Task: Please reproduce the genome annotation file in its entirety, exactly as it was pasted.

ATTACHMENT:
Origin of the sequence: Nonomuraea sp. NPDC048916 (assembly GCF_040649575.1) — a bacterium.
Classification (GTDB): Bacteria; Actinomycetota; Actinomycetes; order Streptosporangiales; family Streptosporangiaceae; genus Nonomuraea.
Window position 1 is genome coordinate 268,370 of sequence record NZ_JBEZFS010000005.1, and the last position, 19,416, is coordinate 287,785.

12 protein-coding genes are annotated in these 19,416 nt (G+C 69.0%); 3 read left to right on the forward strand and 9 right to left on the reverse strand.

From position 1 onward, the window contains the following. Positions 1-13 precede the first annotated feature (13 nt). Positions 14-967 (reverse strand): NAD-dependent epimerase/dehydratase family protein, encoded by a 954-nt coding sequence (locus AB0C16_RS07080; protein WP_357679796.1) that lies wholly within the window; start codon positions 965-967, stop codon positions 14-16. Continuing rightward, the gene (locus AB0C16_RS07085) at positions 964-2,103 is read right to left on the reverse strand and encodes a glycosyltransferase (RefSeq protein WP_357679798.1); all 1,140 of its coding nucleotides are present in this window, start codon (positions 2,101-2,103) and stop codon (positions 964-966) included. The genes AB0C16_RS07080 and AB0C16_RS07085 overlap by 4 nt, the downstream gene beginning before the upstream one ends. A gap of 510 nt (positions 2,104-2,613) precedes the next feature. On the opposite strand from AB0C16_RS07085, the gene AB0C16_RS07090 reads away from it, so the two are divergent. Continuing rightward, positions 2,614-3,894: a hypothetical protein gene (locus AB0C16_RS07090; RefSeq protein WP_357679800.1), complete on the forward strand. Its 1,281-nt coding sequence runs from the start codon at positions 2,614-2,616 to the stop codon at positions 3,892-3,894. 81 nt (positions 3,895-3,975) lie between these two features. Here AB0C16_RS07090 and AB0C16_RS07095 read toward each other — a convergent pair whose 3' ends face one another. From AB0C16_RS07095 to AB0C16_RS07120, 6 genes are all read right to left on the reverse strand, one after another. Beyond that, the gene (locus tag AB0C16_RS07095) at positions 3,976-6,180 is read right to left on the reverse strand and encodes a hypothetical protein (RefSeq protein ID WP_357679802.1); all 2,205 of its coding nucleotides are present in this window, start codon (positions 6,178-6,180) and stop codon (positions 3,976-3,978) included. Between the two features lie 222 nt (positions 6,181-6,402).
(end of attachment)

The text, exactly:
Origin of the sequence: Nonomuraea sp. NPDC048916 (assembly GCF_040649575.1) — a bacterium.
Classification (GTDB): Bacteria; Actinomycetota; Actinomycetes; order Streptosporangiales; family Streptosporangiaceae; genus Nonomuraea.
Window position 1 is genome coordinate 268,370 of sequence record NZ_JBEZFS010000005.1, and the last position, 19,416, is coordinate 287,785.

12 protein-coding genes are annotated in these 19,416 nt (G+C 69.0%); 3 read left to right on the forward strand and 9 right to left on the reverse strand.

From position 1 onward, the window contains the following. Positions 1-13 precede the first annotated feature (13 nt). Positions 14-967 (reverse strand): NAD-dependent epimerase/dehydratase family protein, encoded by a 954-nt coding sequence (locus AB0C16_RS07080; protein WP_357679796.1) that lies wholly within the window; start codon positions 965-967, stop codon positions 14-16. Continuing rightward, the gene (locus AB0C16_RS07085) at positions 964-2,103 is read right to left on the reverse strand and encodes a glycosyltransferase (RefSeq protein WP_357679798.1); all 1,140 of its coding nucleotides are present in this window, start codon (positions 2,101-2,103) and stop codon (positions 964-966) included. The genes AB0C16_RS07080 and AB0C16_RS07085 overlap by 4 nt, the downstream gene beginning before the upstream one ends. A gap of 510 nt (positions 2,104-2,613) precedes the next feature. On the opposite strand from AB0C16_RS07085, the gene AB0C16_RS07090 reads away from it, so the two are divergent. Continuing rightward, positions 2,614-3,894: a hypothetical protein gene (locus AB0C16_RS07090; RefSeq protein WP_357679800.1), complete on the forward strand. Its 1,281-nt coding sequence runs from the start codon at positions 2,614-2,616 to the stop codon at positions 3,892-3,894. 81 nt (positions 3,895-3,975) lie between these two features. Here AB0C16_RS07090 and AB0C16_RS07095 read toward each other — a convergent pair whose 3' ends face one another. From AB0C16_RS07095 to AB0C16_RS07120, 6 genes are all read right to left on the reverse strand, one after another. Beyond that, the gene (locus tag AB0C16_RS07095) at positions 3,976-6,180 is read right to left on the reverse strand and encodes a hypothetical protein (RefSeq protein ID WP_357679802.1); all 2,205 of its coding nucleotides are present in this window, start codon (positions 6,178-6,180) and stop codon (positions 3,976-3,978) included. Between the two features lie 222 nt (positions 6,181-6,402).